Bike Sharing is Caring
Newsflash: bikes are chic, and more and more people are hopping on bicycles to get around. The urban commuter cycling trend is getting some much-deserved encouragement from cities across the US that are joining the bike share bandwagon -- last week, our nation's capital (re)joined their ranks.
Last week, Washington D.C. saw the launch of the Capital Bikeshare program, which replaces the smaller SmartBike program in D.C. to become the largest bike sharing program in the country. By the time the program is fully up and running at the end of October 2010, D.C. and metro area residents will have 1,100 bikes at their fingertips, located at 110 stations across the city and in Arlington, VA.
A handful of other cities across the country also have bike sharing programs, including Minneapolis (700 bikes at 60 stations), Denver (425 bikes at 42 stations), and Des Moines (18 bikes at 4 stations, expanding to 100 bikes by 2011). Plans are being made for a bike program launch in Miami later this year, and New York City is studying a bike share program of its own with over 30,000 bicycles.
The upswing in bicycling and bike sharing programs in cities across the U.S. is big news -- it's a sign of the public demand for a transportation system that provides convenient and affordable choices for users. With more cities and transportation departments realizing that you can’t build your way out of congestion -- we’re going to need more creative, healthy, and innovative solutions like D.C.’s Capital Bikeshare.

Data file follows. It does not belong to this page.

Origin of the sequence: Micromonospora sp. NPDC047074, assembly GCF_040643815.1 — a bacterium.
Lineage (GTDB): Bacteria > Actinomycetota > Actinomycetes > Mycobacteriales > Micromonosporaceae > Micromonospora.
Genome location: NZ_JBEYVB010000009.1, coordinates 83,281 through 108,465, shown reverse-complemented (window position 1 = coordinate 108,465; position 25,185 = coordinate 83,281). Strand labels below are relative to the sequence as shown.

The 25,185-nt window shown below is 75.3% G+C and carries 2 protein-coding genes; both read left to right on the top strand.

For a transportation system dominated by cars and addicted to oil, the advent of bike share programs in cities across the U.S. is a step in the right direction. The Sierra Club’s Green Transportation program is hard at work to create a 21st century transportation system that moves us beyond oil and provides transportation choices for all -- join the Sierra Club’s Transportation Activists to be a part of the solution.